In connection with the drafting and execution of the Trust Agreement and the performance by the trust company of its obligations thereunder, Messrs. Cadwalader, Wickersham and Taft ("Cadwalader"), a law firm in New York City, has represented the trust company. On or about June 7, 1965, Cadwalader rendered its first statement to the trust company requesting a fee of $20,000.00 for services rendered to that date. Thereafter, Cadwalader rendered two other bills for services rendered for the period from June 8, 1965 through July 21, 1967. The total legal fees billed by Cadwalader to the trust company amount to $23,250.00, plus disbursements in the sum of $133.47.
Furthermore, the trust company has submitted to the trustee in reorganization its various bills covering a period of about two years and three months from April 21, 1965 through July 15, 1967 in the total amount of $15,003.88. It is these bills and statements of the trust company and its counsel for which the trustee in reorganization here seeks authority to pay.
On September 11, 1967, prior to the final hearing on this application, counsel for the reorganization trustee and counsel for the First National City Bank entered into a stipulation regarding this particular application. That stipulation, which has been filed in court, provides as follows in significant part:
"IT IS HEREBY STIPULATED by and between the undersigned, attorneys for the parties named below, that (1) the payment by the Trustee of fees and expenses to United States Trust shall not prejudice the right of the Trustee, if the Trust Agreement is declared to be voidable and is voided, to assert that he is entitled to be reimbursed by the beneficiaries under the Trust Agreement for such payments, and (2) the right of the Trustee to assert that he is entitled to be reimbursed by the beneficiaries under the Trust Agreement for such payments shall be without prejudice to the right of the beneficiaries to assert that they are not required to reimburse the Trustee for such payments."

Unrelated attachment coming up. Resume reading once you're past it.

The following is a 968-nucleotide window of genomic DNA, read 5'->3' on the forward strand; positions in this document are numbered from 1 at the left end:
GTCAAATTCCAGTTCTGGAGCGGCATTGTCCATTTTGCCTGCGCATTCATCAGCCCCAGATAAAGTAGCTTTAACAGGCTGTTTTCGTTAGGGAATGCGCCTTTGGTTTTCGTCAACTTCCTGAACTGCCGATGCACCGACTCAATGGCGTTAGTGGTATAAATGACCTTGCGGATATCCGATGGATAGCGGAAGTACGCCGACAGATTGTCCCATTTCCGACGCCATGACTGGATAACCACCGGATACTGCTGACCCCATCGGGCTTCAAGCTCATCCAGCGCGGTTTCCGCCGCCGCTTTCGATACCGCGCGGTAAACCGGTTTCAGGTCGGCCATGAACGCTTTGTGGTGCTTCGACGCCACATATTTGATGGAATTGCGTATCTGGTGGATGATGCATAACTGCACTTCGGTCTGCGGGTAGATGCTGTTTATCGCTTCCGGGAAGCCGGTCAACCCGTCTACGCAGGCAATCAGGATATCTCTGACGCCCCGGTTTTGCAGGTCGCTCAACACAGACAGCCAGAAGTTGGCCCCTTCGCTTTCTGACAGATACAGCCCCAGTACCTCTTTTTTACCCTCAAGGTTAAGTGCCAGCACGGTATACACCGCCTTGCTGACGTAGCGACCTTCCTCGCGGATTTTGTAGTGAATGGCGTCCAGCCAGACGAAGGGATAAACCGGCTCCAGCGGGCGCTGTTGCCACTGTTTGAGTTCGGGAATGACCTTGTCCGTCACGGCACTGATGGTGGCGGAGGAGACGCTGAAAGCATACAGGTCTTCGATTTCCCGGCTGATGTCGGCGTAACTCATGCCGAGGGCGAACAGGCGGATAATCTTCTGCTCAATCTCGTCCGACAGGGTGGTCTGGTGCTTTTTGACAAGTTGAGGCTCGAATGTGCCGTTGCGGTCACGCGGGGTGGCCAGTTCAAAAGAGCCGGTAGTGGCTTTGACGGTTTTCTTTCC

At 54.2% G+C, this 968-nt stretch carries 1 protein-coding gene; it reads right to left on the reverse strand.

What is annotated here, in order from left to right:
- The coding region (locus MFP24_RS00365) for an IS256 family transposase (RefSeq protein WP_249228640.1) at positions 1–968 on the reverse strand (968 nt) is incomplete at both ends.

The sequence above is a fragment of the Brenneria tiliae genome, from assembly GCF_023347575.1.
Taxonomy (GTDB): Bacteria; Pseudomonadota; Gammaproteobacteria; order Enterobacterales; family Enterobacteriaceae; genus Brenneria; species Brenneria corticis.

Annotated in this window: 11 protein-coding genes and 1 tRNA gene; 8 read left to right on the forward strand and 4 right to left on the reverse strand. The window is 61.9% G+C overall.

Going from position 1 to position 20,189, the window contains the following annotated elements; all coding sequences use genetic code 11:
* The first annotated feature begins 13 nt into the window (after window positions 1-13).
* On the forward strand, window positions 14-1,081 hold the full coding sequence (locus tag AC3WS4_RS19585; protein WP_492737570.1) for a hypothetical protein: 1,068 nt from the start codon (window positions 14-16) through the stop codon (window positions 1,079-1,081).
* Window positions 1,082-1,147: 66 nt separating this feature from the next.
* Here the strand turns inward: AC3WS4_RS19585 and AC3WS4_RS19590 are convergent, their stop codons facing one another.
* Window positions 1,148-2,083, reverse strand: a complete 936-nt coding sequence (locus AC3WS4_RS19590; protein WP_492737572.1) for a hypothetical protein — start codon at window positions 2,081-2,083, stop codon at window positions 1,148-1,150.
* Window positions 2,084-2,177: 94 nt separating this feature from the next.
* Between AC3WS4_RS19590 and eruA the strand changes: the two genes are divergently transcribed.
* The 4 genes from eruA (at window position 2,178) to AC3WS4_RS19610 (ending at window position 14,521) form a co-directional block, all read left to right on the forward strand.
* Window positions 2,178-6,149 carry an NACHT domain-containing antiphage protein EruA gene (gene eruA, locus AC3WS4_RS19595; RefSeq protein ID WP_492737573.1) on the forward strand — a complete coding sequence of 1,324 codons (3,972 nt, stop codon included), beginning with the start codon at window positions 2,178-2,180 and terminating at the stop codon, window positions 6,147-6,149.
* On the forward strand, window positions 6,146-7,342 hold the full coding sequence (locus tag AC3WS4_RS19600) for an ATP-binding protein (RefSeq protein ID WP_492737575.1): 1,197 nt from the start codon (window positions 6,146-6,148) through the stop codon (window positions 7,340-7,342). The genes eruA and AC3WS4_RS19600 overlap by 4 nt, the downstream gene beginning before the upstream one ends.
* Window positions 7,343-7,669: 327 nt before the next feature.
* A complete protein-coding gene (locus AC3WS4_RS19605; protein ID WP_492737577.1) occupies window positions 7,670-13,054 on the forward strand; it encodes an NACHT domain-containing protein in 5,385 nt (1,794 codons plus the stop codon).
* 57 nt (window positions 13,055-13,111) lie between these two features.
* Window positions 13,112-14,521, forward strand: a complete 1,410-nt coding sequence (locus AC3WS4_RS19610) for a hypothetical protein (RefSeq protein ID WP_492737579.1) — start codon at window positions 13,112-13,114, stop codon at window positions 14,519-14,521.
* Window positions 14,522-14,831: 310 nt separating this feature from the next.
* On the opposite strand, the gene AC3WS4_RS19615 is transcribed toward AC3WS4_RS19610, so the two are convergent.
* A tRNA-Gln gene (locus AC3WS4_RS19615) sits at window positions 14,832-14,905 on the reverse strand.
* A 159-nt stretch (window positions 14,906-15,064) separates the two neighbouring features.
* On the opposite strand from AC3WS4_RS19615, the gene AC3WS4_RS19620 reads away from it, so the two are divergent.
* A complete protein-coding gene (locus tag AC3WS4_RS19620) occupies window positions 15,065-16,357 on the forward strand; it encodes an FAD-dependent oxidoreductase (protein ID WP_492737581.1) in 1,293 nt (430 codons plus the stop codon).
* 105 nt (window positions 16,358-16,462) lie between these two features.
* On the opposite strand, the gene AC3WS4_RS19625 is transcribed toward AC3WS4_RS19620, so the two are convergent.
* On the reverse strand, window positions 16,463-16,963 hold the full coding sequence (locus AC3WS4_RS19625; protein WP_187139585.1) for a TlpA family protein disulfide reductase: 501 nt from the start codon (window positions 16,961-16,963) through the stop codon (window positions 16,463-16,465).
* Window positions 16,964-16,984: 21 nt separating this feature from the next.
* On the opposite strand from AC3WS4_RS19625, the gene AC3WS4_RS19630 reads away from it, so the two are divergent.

During the summer and fall of 1967, representatives of the Securities and Exchange Commission ("SEC") checked and discussed with representatives of the trust company and its counsel all items and matters for which reimbursement is sought.
Before specifically considering the bills submitted by the trust company and Cadwalader to the reorganization trustee, it should be noted that at the final hearing no creditor or other interested party opposed payment of any kind to the trust company and its counsel except The Bank of New York, as trustee for the subordinated Yale Express debenture holders. The SEC noted an exception to certain specific items, which exceptions will be discussed hereinafter. Similarly, counsel for the reorganization trustee noted his exception to at least one specific item also to be discussed below.
The bases of opposition of The Bank of New York can be briefly summarized. First, it is urged by counsel for The Bank of New York that, particularly inasmuch as the trust company is protected by its lien acquired on April 21, 1965, there is no compelling reason for payment now of the fees and expenses of the trust company and its counsel. Second, it is urged that this reorganization court presently cannot measure the precise benefits to the reorganization of Yale Express and its affiliated debtors from the implementation of the Trust Agreement by the trust company. Finally, although it does not appear that counsel presses this point too vigorously, it is suggested ...